• General notion of graph proximity
  • IBM Thinkpads
  • A20m
  • A22p
  • Thinkpad
  • Drivers
  • Windows XP
  • Linux
  • Download
  • Installation tips
  • Modem
  • Ethernet
  • The B System
  • Group members
  • P
  • S
  • X
  • Home Page ofProfessor X
  • Papers
  • VLDB
  • Students
  • P
  • Q

Ps home page I work on the B project.
32
Information unit (Lee et al., 2001)
  • Generalizes join trees to arbitrary graph data
  • Connected subgraph of data without cycles
  • Includes at least one node containing each query
    keyword
  • Edge weights represent price to pay to connect
    all keyword-matching nodes together
  • May have to include non-matching nodes

K1,K3
K2
K2
K1
7
1
5
3
5
1
8
1
5
K3
2
1
8
K4
K4
33
Setting edge weights
  • Edges are generally directed
  • Foreign to primary key in relational data
  • Containing to contained element in XML
  • IDREFs have clear source and target
  • Consider the RDMS scenario
  • Forward edge weight for edge (u,v)
  • u, v are tuples in tables R(u), R(v)
  • Weight s(R(u),R(v)) between tables
  • Configured heuristically based on semantics
  • wF(u,v)s(R(u),R(v)) all such tuple pairs u, v
  • Proximity search must traverse edges inboth
    directions what should wB(u,v) be?

Paper1
Paper2
Paper1
Paper2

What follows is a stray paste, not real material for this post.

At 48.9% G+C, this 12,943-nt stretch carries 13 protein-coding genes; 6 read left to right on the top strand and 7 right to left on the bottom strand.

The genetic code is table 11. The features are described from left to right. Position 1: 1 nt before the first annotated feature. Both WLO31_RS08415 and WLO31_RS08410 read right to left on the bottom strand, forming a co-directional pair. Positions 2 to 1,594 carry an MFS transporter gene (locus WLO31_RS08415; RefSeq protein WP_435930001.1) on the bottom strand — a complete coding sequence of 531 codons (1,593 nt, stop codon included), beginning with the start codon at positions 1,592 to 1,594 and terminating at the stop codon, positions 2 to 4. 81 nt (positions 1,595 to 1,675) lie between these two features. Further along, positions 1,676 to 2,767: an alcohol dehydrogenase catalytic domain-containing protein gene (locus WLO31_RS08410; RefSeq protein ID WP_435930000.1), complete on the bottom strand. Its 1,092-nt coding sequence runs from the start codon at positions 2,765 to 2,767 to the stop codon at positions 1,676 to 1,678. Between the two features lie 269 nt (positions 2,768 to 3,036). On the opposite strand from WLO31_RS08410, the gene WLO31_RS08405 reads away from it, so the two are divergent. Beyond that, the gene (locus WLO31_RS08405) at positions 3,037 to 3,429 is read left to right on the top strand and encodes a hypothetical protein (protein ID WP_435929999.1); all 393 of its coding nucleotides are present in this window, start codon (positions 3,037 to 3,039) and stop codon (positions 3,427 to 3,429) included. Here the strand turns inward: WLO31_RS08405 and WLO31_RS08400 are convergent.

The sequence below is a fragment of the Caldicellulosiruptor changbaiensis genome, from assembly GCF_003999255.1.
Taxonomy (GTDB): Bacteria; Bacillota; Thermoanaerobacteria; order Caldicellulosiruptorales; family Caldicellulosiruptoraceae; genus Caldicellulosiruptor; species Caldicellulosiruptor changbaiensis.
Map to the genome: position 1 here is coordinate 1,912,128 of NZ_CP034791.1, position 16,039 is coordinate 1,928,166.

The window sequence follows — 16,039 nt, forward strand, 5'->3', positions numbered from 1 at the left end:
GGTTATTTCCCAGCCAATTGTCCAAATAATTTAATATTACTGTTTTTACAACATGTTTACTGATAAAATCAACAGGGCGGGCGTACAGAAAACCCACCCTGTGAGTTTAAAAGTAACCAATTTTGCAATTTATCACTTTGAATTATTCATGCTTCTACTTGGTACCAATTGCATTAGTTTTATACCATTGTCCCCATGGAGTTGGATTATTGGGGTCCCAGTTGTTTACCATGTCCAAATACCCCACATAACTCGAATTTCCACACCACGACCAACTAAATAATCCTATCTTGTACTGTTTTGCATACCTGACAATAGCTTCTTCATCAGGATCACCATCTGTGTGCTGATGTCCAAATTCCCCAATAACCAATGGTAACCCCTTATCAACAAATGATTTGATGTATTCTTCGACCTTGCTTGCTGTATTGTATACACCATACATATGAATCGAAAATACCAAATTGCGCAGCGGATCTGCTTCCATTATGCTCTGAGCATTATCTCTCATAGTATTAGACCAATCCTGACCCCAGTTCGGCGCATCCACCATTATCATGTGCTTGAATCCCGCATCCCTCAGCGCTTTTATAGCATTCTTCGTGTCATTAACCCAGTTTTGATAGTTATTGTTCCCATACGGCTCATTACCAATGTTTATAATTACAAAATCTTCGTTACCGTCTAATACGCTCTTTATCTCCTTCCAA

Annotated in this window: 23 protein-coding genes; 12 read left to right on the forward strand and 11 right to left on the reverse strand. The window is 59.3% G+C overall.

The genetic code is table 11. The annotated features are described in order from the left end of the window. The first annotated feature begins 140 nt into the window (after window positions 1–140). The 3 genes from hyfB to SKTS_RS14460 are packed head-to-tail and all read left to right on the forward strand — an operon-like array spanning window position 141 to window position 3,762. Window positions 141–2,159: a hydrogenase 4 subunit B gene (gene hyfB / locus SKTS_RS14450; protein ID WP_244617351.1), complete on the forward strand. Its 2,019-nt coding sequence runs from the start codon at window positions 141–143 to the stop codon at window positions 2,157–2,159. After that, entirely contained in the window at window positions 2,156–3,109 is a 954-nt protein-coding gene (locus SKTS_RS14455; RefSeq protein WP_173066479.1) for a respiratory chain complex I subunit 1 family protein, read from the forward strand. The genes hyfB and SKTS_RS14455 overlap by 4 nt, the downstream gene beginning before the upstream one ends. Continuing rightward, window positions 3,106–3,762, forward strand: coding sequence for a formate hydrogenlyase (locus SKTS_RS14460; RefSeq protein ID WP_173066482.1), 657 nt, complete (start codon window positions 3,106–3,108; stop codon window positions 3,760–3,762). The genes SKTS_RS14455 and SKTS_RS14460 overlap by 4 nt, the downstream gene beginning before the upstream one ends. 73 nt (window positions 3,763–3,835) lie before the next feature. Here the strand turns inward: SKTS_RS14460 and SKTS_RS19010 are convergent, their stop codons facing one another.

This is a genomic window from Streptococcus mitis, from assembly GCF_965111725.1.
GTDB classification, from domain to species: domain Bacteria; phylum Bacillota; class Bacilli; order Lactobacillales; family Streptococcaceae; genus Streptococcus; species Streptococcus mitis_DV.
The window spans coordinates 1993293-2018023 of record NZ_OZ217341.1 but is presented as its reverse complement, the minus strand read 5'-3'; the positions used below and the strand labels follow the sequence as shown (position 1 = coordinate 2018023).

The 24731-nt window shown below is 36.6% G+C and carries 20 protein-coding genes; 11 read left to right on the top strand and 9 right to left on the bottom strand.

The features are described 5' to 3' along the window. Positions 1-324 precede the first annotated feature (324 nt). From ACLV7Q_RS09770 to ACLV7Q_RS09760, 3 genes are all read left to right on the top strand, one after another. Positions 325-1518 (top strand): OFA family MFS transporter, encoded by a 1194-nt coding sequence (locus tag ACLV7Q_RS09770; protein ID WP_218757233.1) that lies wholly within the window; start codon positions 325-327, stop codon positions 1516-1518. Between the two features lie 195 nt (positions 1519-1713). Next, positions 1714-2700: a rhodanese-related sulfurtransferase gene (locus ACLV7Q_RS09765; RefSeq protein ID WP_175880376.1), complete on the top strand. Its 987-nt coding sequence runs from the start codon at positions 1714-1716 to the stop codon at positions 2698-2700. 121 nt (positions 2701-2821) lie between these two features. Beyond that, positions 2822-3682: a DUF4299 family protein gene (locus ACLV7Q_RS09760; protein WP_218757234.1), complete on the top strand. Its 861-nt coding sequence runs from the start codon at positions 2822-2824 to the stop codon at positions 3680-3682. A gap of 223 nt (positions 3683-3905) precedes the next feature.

34
Backward edge weights
  • Distance between a pair of nodes is asymmetric
    in general
  • Ted Raymond acted only in The Truman Show, which
    is1 of 55 movies for Jim Carrey
  • w(e1) should be larger than w(e2) (think
    resistance on the edge)
  • For every edge (u,v) that exists,
    wB(u,v)s(R(v),R(u)) . INv(u)
  • INv(u) is the edges from R(v) to u
  • w(u,v) minwF(u,v), wB(u,v)
  • More general edge weight models possible, e.g.,
    R?S?T relation path-based weights

M55

Carrey
M3
e1
M2
TTS
e2
Raymond
35
Node weight relevance prestige
  • Relevance w.r.t. keyword(s)
  • 0/1 node contains term or it does not
  • Cosine score in 0,1 as in IR
  • Uniform model anode for each keyword(e.g.
    DataSpot)
  • Popularity or prestige
  • E.g. mohan transaction
  • Indegree
  • PageRank

36
Trading off node and edge weights
  • A high-scoring answer A should have
  • Large node weight
  • Small edge weight
  • Weights must be normalized to extreme values
  • N(v)node weight of v
  • Overall NodeScore
  • Overall EdgeScore